(207) 622-6229 info@kenway.com

Whether you subscribe to Murphy’s Law (which cynically states that when something can go wrong, it probably will) or more objective statistical analysis, you’re wise to anticipate the need for FRP tank or pipe repair. According to the Fiberglass Reinforced Plastics Institute (FRPI) “industry failure analysis experts estimate that approximately a third of all fiberglass equipment in demanding service does not fulfill its initial design life without significant future investment in repair or replacement.”

The reality is if you use FRP structures to store corrosive substances, at some point they will need maintenance and repair work, and not necessarily on a convenient time table for your business. The best course of action? Be prepared and be informed.

Knowing what to look for and keeping an eye on potential problems (e.g. cracks that grow or change) means you can react quickly and call an experienced contractor to fix them as soon as possible. Not only do leaks risk damage to your immediate surroundings and the environment, they may cause your production to stop, having an effect on operations up and downstream.

 

Be proactive

You wouldn’t leave production equipment running without periodic condition monitoring or watching for telltale signs of overheating, tool wear and tear, or other looming problems. Approach tanks and pipes the same way. Check out some of our top tips on extending the useful life of your tanks and pipes here.

Another smart preventive measure is adding or replacing tank liners as necessary.

Not only do you extend the life of a sound structure, FRP tank liners are less expensive than replacing the whole tank. The lining process can be done on existing FRP, metal, or concrete tanks:

  • prep surface by grinding or sandblasting
  • clean surface of dust and debris
  • perform adhesion testing to ensure a good bond with the new liner
  • fill any gaps, minor cracks, or pits with putty (and allow to cure and then sand them smooth)
  • if required based on bond testing, apply primer resin and cure briefly
  • laminate surfaces with the fiberglass and resin system

Another way to be proactive starts when you’re planning for new FRP structures. Specifying the appropriate resins and reinforcements to accomplish your storage goals means you’ll end up with a tank that withstands corrosion and chemical attack from its contents. Careful site preparation further means reduced potential for damage due to settling, impact, or environmental factors. We’ll discuss these considerations more in a future blog.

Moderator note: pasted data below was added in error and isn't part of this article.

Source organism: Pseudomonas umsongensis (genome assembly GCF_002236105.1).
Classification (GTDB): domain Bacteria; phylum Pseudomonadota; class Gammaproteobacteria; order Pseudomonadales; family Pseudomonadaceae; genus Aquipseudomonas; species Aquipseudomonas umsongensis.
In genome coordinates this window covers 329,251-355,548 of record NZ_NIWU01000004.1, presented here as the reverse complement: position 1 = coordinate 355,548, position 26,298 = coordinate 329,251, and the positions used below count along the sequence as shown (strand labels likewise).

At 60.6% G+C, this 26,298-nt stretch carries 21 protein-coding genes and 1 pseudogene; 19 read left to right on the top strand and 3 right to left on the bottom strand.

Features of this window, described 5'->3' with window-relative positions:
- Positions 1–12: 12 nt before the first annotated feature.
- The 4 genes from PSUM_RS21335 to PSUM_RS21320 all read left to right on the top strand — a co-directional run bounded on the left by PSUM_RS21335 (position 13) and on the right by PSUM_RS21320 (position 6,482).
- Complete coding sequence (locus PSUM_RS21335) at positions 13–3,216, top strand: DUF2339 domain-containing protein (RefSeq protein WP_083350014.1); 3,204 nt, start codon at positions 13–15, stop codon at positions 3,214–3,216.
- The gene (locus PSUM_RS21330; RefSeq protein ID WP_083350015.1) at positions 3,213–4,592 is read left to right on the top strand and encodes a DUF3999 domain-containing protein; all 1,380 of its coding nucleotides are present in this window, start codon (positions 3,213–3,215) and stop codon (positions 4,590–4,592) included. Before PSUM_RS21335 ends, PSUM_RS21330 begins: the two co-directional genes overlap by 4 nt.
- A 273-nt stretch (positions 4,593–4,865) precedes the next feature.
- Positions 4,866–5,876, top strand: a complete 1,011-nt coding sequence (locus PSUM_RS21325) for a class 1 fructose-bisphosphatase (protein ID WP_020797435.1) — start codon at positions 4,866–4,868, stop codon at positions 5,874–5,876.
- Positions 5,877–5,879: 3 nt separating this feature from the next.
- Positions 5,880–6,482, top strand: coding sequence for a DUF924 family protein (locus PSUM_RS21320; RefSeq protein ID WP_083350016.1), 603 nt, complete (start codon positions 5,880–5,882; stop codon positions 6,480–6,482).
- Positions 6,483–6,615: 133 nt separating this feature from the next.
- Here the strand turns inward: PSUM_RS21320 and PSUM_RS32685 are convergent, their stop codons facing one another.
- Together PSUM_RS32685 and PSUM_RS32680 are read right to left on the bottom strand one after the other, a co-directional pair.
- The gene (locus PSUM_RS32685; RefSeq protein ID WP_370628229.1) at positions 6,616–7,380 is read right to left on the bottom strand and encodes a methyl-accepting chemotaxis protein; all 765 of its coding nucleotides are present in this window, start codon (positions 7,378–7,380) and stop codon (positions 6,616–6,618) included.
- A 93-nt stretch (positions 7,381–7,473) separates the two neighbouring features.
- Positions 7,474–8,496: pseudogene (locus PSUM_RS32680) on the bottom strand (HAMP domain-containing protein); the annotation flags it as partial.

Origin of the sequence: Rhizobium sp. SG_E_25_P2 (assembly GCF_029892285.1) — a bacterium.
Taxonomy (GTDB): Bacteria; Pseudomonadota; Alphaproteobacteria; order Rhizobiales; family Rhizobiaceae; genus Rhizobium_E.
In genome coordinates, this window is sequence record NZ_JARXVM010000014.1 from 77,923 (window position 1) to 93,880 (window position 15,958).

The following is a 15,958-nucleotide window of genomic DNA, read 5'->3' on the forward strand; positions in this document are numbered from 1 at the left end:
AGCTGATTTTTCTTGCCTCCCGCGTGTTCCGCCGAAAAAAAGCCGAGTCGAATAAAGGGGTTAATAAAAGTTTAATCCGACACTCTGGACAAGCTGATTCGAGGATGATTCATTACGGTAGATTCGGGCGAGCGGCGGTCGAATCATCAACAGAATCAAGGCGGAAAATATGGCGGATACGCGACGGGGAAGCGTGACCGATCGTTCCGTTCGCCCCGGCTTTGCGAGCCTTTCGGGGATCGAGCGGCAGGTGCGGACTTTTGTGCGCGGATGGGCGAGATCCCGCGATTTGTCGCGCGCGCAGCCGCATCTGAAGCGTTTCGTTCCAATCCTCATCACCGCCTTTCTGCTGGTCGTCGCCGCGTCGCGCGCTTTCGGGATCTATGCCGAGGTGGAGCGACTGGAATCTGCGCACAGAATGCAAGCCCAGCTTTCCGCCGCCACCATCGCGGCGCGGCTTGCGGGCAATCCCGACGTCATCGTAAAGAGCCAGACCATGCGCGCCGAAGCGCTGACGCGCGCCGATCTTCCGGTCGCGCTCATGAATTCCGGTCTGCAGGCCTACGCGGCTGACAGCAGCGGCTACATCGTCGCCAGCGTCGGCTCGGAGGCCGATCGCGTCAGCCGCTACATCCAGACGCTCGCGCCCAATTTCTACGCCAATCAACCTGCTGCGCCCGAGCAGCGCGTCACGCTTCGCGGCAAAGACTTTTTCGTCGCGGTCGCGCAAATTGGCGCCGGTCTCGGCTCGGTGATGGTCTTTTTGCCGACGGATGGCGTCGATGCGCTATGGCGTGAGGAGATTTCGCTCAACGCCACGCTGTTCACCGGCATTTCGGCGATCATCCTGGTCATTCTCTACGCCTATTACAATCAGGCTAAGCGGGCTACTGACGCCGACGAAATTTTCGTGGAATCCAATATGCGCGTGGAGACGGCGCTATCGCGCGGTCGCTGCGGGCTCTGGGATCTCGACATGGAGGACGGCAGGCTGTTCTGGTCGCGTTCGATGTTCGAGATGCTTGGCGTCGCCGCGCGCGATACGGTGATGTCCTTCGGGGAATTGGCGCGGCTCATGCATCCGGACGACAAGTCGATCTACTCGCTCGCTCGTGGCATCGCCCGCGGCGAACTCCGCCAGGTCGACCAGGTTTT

Be repair-aware

While you will probably be calling in an expert for repairs, it’s always good to have an idea of what they’ll be looking for and what to expect from the repair process.

The more information you can provide to a repair contractor, the better work they can do. For example, if you suspect a chemical attack or damage due to corrosion, you’ll want to be able to supply these details:

  • chemical composition and concentration of contents
  • operating temperatures and regular fluctuations
  • any trace minerals or salts that accumulate inside
  • tank age and construction including types of resins and reinforcement material
  • dates and details of any previous repairs

Your service and repair contractor should perform a thorough inspection of the inside and outside of your tank, including:

External conditions

  • Barcol hardness (i.e. a measure of penetration resistance and resin cure) at various liquid levels or zones of the structure
  • indoor or outdoor location and environmental conditions
  • hardware condition (bolts, lugs, flanges)
  • foundation and vent condition
  • surface damage (fiber bloom, cracks, crazing, blisters, delamination, leaks, seams)
  • paint or gel resin presence and condition
  • nozzle and other structural attachments (manways, etc.)

Internal conditions

  • surface appearance
  • presence and condition of surfacing veil
  • Barcol hardness at various levels
  • damage (cracks, crazing, discoloration, blisters, delamination, pits, or wrinkles)
  • nozzle and joint overlay condition
  • evidence of chemical attack

 

The repair process

Most repairs will involve taking a tank offline: draining and temporarily storing the contents elsewhere and knowing which other areas of your operations will be impacted. Have a backup plan in place before you need it, even if that one sector of your facility will be inoperable for a shift or overnight. It beats scrambling to adjust equipment and schedules at the last minute.

Most tanks are 1/2” to 3/4” thick, so it will take several layers of reinforcement material and resin to complete a repair. As a rule of thumb, the number of layers depends on volume and size of tank and also how much load pressure the liquid inside will exert.

Most repairs are made with patches of reinforcement material that are twice the dimensions of the affected area.

The resin and catalyst used must be mixed correctly to avoid damage due to the heat that’s created as the resin sets up. It’s critical to carefully roll out any bubbles in the resin right away to avoid trapping air, which can cause damage or failures in the future.

Nozzle and flange repairs should take into account load requirements. This means any pipes, gauges, or other instrumentation connected to a nozzle will exert some force on the nozzle and must be supported to avoid damage to the tank structure.

Few things are more helpful to a successful FRP repair than an informed and prepared customer. If you have questions about our repair and 24/7 emergency services or suspect a problem with your tanks, piping, linings, or other FRP equipment, please get in touch today!